Usage grows for opioid prescription database
Since Pennsylvania's Prescription Drug Monitoring Program went live last summer, physicians and pharmacists have checked the online database 5.7 million times, according to the state's Department of Health.
The agency launched the database in response to the opioid pain pill and heroin epidemic, which is one of the largest public health crises in the history of Pennsylvania, department secretary Karen Murphy said.
The database helps doctors and pharmacists discover patients who may be doctor- or pill-shopping for controlled substances, such as opioid pain pills.
Physicians can then initiate a dialogue with patients. However, the number of patients identified as abusing controlled substances is not being tracked. That information is between the patient and the physician, Murphy said.
Anecdotally, the effort appears to be making an impact.
Dr. Robert Nielsen, president of PinnacleHealth Medical Group in Harrisburg, is finding the database a useful way to start talking with patients about the dangers of narcotics. He has discovered a few patients who are receiving prescriptions from multiple physicians, then getting them filled at different pharmacies.
PinnacleHealth requires patients to agree to receive controlled substances only from that physician and take them as directed. The database is one way PinnacleHealth providers can discover whether a patient is breaking that contract. Once an issue is identified, the patient and provider can work together to find a resolution.
“Sure it slows you down, but overall we have a major concern” with the opioid epidemic, Nielsen said.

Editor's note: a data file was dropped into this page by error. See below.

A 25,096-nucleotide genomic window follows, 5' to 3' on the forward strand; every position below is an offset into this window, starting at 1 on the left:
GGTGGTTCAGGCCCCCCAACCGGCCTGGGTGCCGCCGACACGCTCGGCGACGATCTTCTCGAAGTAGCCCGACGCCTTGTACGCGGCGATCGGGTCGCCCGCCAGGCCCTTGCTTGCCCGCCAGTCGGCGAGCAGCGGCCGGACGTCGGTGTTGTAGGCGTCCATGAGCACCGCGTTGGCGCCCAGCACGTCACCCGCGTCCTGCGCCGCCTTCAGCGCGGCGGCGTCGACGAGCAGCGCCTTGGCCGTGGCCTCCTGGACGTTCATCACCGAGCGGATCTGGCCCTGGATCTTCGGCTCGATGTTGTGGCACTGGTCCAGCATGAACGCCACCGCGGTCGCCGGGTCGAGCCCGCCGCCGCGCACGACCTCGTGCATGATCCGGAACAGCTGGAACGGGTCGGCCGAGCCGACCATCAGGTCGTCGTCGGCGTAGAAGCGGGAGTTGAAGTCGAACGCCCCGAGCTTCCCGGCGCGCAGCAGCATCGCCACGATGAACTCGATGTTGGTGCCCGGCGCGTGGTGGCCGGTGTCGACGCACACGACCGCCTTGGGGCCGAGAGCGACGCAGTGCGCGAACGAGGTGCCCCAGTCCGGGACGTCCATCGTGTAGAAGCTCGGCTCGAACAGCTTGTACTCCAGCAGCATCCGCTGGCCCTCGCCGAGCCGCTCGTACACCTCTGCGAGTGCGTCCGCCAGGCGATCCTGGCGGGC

Harrisburg-based Capital BlueCross, meanwhile, is seeing a decline in opioid prescriptions, according to spokeswoman Kirsten Page. There was an 11 percent drop in 2016, followed by a 4 percent reduction in the first quarter of 2017.
The monitoring program continues to evolve as additional needs are identified.
Last fall, for example, lawmakers passed legislation requiring physicians to check the database every time they prescribe controlled substances. When the program was initially launched, physicians had to check the database only when prescribing to a patient for the first time.
Legislation also updated the frequency with which pharmacists use the database. When the database first went live, pharmacy workers were required to report filled prescriptions every 48 hours. Now they have to enter into the database within 24 hours of dispensing a controlled substance.
About 86,000 physicians and dispensers are registered in the system overall, Murphy said.
The department plans to make additional improvements to the monitoring program, such as finding a way to help physicians identify available rehab facilities more easily. The department also wants to integrate the prescription drug database with the state’s electronic health record system, Murphy said.
Although the state had a tracking program before, it was operated through the Attorney General’s office, and it was limited in scope as to what drugs were tracked and how information was stored.
The new tracking system “is really designed to assist physicians,” Murphy said. “The purpose is really to identify those who need help.”